If the gum has a position or contour, a gingivectomy may be required. Some people get it done to improve their teeth’s aesthetic look. It “lengthens” what is visible by exposing more crown. Trimming the bone that supports the teeth in place may be required for crown lengthening. The “visible tooth structure” is referred to as a “crown” by dentists.

A final restoration can be hampered by insufficient tooth structure or extra soft tissue. You can have a gingivectomy to remove excess harmful tissue for cosmetic purposes. 

It can also be used to detect deterioration beneath the gum line. Have you tried antibiotics or root planing and scaling to get rid of your gum disease

If these therapies fail, your dentist may recommend a gingivectomy. The surgery involves trimming and reshaping diseased, loose gum tissue. Hollows between the teeth and gums will also be removed.

Crown lengthening entails reshaping the gums as well as the bone surrounding the tooth. Crown lengthening is performed by dentists to allow for the installation of a filling or crown. The most common cause for gingivectomy is for cosmetic reasons. 

Crown lengthening can only be done by a periodontist, who specializes in the tissue that supports and surrounds the teeth.

These are two methods that are related. The dentist will select one based on the ultimate goal, or what the client hopes to accomplish.


What is the Duration of Crown Lengthening Procedure?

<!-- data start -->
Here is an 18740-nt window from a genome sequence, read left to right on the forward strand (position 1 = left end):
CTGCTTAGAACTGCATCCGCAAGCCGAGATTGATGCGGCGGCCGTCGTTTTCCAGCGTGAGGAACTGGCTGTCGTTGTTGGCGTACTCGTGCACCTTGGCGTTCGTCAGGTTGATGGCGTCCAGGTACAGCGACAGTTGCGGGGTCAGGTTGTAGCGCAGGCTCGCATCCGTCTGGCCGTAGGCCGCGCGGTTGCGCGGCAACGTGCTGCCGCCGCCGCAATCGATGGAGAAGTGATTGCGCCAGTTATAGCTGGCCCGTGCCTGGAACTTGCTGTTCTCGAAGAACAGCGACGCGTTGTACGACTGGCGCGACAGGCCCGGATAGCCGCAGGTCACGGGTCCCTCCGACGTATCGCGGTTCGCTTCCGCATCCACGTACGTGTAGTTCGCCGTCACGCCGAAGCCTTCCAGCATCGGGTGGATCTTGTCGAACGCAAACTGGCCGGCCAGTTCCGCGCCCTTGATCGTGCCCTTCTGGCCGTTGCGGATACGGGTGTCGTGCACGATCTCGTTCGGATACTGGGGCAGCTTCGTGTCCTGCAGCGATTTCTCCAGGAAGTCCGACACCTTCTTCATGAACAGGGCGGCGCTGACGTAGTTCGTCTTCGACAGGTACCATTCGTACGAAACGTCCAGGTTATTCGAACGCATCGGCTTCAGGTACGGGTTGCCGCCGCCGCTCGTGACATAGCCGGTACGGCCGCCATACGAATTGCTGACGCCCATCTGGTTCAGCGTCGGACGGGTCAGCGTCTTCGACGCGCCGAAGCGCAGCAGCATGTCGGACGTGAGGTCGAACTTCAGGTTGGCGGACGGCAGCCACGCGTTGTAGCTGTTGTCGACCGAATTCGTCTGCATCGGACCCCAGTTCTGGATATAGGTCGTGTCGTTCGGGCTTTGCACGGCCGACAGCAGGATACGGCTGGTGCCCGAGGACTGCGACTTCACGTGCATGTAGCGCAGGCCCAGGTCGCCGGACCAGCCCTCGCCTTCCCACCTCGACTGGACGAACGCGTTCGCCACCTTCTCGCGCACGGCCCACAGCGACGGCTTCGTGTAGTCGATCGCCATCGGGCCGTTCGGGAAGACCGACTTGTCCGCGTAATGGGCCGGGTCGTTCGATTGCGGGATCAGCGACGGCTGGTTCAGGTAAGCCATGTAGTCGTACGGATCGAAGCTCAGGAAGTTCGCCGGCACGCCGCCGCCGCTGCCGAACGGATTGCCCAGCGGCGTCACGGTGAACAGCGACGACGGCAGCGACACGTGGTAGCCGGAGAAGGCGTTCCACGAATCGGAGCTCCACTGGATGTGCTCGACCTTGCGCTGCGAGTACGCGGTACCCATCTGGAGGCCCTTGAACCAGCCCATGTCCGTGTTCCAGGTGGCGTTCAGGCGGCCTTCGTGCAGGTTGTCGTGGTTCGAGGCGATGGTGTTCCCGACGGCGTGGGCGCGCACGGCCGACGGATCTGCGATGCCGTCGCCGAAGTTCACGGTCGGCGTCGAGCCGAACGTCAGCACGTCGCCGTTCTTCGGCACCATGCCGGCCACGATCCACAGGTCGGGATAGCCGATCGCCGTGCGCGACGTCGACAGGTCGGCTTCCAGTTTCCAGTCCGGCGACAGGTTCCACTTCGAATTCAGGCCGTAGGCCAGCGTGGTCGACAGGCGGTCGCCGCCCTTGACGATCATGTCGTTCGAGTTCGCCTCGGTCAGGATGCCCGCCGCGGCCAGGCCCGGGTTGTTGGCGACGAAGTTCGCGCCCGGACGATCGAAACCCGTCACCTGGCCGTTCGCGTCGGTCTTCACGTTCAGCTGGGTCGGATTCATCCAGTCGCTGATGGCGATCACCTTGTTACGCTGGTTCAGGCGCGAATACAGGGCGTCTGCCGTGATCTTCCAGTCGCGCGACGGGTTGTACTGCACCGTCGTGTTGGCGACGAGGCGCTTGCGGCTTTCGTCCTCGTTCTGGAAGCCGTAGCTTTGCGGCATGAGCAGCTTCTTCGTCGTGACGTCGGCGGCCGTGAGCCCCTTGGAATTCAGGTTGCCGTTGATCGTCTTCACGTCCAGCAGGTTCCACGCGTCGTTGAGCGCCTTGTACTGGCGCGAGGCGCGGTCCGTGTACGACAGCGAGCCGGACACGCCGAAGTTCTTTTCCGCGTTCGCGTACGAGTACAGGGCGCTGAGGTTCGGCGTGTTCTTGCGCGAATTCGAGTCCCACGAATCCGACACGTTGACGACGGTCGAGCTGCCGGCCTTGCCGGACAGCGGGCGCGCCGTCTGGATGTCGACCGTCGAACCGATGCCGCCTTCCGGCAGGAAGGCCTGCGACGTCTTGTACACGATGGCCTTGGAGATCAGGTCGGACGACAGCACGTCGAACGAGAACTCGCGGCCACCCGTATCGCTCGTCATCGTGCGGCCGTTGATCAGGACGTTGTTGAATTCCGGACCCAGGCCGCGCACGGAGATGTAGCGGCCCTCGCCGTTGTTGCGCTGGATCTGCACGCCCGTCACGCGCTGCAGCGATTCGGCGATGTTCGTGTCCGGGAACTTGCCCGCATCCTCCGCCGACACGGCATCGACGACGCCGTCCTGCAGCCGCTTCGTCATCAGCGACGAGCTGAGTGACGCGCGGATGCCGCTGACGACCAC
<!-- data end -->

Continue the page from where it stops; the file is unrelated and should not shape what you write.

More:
Crown lengthening is an outpatient procedure that is typically performed under local anesthetic. The duration of the procedure depends on the number of teeth being treated. But even when only one tooth is involved, the adjacent teeth are also involved so the tissues can be reshaped gradually. Procedures that involve the removal of soft tissue take less time compared to those also require the removal of the underlying bone.

Is Crown Lengthening Painful?

Crown lengthening is a relatively painless surgery. Patients do not experience any discomfort because local anesthetic is used. You may experience some pain when the anesthetic wears off, for which your dentist will prescribe pain medications.

Who is a suitable candidate for crown lengthening?

Your dentist may recommend crown lengthening if you have excessive gum tissue that is making your teeth look shorter than they actually are, usually for cosmetic reasons to improve the appearance of a “gummy smile.”

However, you should:

  • Have healthy teeth and gums
  • Be free from any active periodontal disease.
  • Have enough tooth structure to support the procedure
  • Have realistic expectations for the outcome.

A thorough examination by a dental professional is necessary to determine if crown lengthening is appropriate for you.

Final Thoughts

Improved periodontal health and a beautiful new smile are your keys to speaking, eating, and smiling with comfort and confidence. Your local dentist can help you learn more about crown lengthening and identify whether this is the right procedure to enhance the appearance, health, comfort, and function of your mouth.


  • Editorial team

    A team comprising oral health care professionals, researchers, and professional Writers, striving to impart you with the knowledge to improve your oral health, and that of your loved ones.